If there was one facet that defined the disparate group of films I screened out of the festival, it was patience. Artists unveiled projects with staggering longitudinal breadth, presenting a feature culled from several years of filming. The results were revelatory because the filmmakers sought to understand their subjects, not just explain them. Nastia Korkia’s GES-2 surveys five years in the retrofitting of the titular Moscow industrial space as it transitions from a former Kremlin power plant to an interdisciplinary art center. Her survey of the space as one holding Russia’s past, present, and future comes to resemble the chimerical nature of the structure itself. A multi-chapter saga complete with interludes and a karaoke scene that left the True/False crowd unsure if audience participation was allowed, GES-2 offers acute (if slightly askew) observational filmmaking.
Yet even after all this talk about audiences and crowds — a joyous and necessary element for the continuation of film festivals as a cultural force — what I’ll hold with me longest from True/False was an artistic experience I had entirely alone. While many festivals incorporate VR more as a stunt for sponsorship than an artistic outlet, Charlie Shackleton’s As Mine Exactly makes full use of the headset technology for a 30-minute work of immersion and intimacy. While the visuals of his “desktop movie” remain constant, Shackleton performs the script for one viewer in a small room at a time (albeit unseen to them).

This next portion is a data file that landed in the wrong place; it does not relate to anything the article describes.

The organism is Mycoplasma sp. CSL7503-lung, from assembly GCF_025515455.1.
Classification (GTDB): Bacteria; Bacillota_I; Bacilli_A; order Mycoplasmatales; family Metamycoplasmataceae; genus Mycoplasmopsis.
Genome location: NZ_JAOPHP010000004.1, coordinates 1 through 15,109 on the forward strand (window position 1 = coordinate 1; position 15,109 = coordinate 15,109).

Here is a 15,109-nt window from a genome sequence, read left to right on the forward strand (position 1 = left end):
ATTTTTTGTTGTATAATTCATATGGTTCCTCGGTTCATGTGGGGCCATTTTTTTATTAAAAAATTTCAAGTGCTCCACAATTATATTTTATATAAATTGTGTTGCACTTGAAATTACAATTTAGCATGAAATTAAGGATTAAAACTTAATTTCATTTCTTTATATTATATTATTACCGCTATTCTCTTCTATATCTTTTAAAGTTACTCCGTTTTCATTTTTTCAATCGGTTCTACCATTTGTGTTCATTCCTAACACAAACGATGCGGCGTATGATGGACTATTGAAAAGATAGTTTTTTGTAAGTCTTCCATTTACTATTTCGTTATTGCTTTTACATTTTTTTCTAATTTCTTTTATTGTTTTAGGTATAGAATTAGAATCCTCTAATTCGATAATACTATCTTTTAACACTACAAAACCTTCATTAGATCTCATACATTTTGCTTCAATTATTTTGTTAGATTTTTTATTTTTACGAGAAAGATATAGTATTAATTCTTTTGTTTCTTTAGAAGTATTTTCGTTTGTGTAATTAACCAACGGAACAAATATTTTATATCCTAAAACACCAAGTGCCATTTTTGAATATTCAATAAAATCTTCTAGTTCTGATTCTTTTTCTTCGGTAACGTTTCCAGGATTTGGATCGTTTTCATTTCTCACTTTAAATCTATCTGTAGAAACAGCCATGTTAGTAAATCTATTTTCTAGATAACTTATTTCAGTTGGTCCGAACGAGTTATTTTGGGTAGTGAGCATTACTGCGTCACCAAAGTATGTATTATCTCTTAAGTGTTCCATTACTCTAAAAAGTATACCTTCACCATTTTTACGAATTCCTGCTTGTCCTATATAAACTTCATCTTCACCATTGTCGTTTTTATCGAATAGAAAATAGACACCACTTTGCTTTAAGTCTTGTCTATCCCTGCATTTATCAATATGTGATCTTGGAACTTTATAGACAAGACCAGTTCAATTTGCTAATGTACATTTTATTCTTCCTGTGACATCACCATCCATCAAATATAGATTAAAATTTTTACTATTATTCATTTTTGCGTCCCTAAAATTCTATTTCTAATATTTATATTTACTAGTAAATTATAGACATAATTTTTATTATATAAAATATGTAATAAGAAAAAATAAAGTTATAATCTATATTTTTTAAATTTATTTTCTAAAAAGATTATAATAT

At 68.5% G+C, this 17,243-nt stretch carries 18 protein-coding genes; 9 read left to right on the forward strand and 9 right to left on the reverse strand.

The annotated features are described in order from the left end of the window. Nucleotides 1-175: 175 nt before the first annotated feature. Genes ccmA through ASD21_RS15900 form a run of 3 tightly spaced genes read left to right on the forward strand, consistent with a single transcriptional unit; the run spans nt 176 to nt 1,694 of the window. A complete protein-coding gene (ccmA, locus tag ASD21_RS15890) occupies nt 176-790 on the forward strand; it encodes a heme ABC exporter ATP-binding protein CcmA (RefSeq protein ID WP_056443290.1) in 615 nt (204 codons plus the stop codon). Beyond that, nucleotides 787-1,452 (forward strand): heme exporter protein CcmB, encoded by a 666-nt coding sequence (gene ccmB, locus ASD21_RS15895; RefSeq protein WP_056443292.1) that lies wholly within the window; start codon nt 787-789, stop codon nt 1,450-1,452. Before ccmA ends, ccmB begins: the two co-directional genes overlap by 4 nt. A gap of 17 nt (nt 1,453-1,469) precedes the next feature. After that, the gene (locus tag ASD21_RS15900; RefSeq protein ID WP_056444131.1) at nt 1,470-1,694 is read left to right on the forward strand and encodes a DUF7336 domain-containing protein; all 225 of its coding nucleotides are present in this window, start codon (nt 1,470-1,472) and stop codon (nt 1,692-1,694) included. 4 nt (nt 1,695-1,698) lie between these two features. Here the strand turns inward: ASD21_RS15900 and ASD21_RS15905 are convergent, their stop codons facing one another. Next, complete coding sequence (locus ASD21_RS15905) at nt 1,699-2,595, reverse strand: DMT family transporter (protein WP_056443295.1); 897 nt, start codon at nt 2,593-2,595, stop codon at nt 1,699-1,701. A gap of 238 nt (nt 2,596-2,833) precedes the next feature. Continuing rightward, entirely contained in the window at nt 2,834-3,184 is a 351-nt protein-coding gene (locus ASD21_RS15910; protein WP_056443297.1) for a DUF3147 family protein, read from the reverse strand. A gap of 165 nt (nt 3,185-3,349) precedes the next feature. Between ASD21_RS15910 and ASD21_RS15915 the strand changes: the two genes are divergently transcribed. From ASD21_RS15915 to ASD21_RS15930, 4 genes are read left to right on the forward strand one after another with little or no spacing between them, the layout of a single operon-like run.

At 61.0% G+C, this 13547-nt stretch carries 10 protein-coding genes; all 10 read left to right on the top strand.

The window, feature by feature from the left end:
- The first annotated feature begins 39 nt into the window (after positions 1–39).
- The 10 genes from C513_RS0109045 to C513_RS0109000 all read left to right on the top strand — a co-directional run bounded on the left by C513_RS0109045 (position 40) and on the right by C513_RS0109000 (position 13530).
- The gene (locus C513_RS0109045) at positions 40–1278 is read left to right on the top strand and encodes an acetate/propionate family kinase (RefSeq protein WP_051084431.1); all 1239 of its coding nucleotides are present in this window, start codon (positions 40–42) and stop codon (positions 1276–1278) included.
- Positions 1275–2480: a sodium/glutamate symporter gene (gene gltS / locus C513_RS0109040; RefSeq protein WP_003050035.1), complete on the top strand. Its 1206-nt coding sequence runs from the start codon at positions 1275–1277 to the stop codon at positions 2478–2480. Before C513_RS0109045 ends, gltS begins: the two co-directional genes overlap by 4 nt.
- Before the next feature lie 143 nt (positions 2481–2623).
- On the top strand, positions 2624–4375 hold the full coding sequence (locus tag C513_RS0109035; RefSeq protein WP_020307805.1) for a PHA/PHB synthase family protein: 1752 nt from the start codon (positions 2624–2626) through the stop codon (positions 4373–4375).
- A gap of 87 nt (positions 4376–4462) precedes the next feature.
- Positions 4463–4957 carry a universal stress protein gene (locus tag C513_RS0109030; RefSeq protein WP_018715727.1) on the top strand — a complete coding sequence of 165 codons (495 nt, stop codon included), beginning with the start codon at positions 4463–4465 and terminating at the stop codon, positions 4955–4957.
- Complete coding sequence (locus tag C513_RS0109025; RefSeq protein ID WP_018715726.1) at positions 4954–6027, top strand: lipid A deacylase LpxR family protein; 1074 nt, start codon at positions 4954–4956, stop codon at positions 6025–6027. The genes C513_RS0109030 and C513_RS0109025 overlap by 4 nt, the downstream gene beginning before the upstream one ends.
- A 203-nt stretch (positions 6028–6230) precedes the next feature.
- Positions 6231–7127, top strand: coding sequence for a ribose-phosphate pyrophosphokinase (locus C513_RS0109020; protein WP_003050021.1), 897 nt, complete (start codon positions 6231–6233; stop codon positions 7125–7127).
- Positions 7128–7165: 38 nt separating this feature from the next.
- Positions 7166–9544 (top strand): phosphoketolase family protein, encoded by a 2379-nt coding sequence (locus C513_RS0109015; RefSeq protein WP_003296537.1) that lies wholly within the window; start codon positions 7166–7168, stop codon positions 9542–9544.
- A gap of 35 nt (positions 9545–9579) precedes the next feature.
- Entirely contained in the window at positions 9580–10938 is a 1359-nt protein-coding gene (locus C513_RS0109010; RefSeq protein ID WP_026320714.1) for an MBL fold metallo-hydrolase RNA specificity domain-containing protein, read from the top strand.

As the filmmaker explores cinema as a tool to understand the mysteries of his mother’s epilepsy, he excavates a fascinating history of images. Moving images were used to make mental sense of the condition when so little was known about it, but early filmmaking pioneers also turned that visibility into a weapon by sensationalizing their struggles. These images found a natural home in the early peep show style devices like the kinetoscope that people peered into like carnival attractions. Over a century later, Shackleton reclaims the audience of one for those afflicted with epilepsy, guiding our gaze to empathize rather than gawk. And now, unlike in the exhibition of those early images, the audience can also wield an impact on the film itself rather than the effect being unidirectional.
I don’t know how my presence might have shaped Shackleton’s As Mine Exactly — I couldn’t see it, but if I may be so presumptuous to say, I could feel it. We’re nearly the same age and share an affinity for understanding how images work, and I could sense the twinge of a smile curling up on my face leading to a certain relaxation of his delivery. Even though I had more insight into the creation of this movie magic than perhaps any I’ve ever encountered, I’ll just stick to what I know best: how a film impacted me, not how I impacted a film. This was easily the most unique and innovative VR experience I’ve had to date. And while I’m sure it would have been special to take in with those discerning True/False audiences, I don’t mind keeping this one to myself.